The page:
The dirt stuck to him, too. No matter how careful Jafar was with the glue and lacquer, drops always landed on his skin and clothes, and everything stuck to these drops. At the end of an especially busy day, when they rushed around to get their work done, sawing and sanding to fill orders, Jafar looked like some new kind of animal, with wood shavings for fur and soot-dust for skin. When he scratched his head with his glue-hands, the glue and wood dust made his hair stand up on the top of his head like many small ears.

“Quit daydreaming!” Boss yelled. He slapped the back of the boy’s head as he moved through the factory.

Jafar jumped. He felt a little guilty because he had been daydreaming. He was working, though, and quickly. He could work with his hands and still daydream in his head.

Jafar was sanding chairs today, the final sanding before the chairs would be loaded on a truck and taken away. His chairs would go on a journey and he would be left behind.

Who would sit on his chairs? Would it be a happy person or an angry person? Would someone sit on one of his chairs and give up on life? Would his chair be a place where a child learned arithmetic or where an old man sat to eat a meal? Would someone sit on one of his chairs to watch a sunbeam and keep watching as shadows grew and turned into night?

Jafar wanted to know, and he knew that he would never know.

These were not chairs that would be painted or polished. These were cheap chairs. They would be sold to people who still had to work hard and save long to buy them. The fancier chairs Jafar’s factory made were beyond those people, and the real carpenters worked on those. Boys like him worked on the cheaper ones.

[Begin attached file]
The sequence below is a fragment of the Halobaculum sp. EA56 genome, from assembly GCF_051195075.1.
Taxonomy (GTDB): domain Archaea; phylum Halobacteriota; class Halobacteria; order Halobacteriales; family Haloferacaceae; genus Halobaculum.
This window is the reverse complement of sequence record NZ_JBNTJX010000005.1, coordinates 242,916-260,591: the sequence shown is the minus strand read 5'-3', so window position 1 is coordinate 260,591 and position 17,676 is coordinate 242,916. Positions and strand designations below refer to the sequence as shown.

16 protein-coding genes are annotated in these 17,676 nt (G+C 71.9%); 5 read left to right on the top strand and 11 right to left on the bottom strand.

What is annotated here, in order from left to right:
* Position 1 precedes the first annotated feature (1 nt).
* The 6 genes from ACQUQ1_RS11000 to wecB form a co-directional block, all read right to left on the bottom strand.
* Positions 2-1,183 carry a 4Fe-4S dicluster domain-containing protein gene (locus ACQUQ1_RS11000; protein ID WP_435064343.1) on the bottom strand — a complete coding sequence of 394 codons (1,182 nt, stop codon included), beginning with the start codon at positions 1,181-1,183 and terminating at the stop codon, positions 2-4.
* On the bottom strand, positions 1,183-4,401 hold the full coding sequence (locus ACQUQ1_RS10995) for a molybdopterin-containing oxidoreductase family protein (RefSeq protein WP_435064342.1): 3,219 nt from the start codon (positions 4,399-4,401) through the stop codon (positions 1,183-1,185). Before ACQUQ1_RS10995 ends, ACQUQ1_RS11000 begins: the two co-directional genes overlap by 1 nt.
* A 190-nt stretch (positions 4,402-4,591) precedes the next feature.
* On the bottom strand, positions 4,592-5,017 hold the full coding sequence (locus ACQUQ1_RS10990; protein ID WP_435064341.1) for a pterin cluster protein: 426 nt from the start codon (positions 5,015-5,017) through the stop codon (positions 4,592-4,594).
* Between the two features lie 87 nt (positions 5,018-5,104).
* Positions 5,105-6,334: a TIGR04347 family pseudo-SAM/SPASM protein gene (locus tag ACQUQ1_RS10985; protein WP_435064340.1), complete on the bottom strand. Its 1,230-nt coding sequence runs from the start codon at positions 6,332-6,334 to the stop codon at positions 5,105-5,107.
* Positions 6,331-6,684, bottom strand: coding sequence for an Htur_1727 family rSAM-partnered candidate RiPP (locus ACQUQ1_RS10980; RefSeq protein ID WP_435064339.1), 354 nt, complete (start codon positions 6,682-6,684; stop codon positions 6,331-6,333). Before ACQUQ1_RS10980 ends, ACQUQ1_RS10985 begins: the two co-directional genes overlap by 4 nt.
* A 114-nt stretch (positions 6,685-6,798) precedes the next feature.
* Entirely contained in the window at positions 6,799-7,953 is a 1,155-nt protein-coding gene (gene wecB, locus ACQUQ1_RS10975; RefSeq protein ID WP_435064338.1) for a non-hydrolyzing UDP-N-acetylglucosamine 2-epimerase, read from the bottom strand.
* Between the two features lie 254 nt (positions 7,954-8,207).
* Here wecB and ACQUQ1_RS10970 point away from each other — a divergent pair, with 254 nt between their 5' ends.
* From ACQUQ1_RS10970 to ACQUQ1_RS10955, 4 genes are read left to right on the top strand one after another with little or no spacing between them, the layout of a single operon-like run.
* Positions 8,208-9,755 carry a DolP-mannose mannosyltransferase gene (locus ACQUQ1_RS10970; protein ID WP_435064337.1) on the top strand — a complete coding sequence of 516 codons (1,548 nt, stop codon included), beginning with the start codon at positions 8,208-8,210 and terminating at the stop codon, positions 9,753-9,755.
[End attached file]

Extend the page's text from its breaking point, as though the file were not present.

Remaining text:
Jafar didn’t care about not working on the fancy chairs. Work was work. Each day he worked brought him closer to paying off his family’s debt, closer to being able to keep the money he earned, closer to having a life where his belly was always full and he could take the time to find work in a place where the boss would not hit him.

“We would make perfect murderers,” said Sanu, who was a year older than Jafar but had only been at the factory for one year. Jafar had been there for three.

“What are you talking about?” Jafar asked.

Sanu held up his hands and wiggled his fingers.

“No fingerprints!” he said, laughing.

They could laugh now, but when Jafar first started sanding, his fingers got so sore and bloody!

“Get one more drop of blood on one of my chairs, you little cockroach, and I’ll send you back to your family in a garbage sack!” Boss had yelled at him.

One of the older boys had slipped Jafar a blood-stained rag.

“My fingers have healed,” he said. “You can have this now.”

“How much do I pay you?” Jafar asked.

The older boy shrugged. “Someone gave it to me. Pass it on to someone else when you’re done with it.”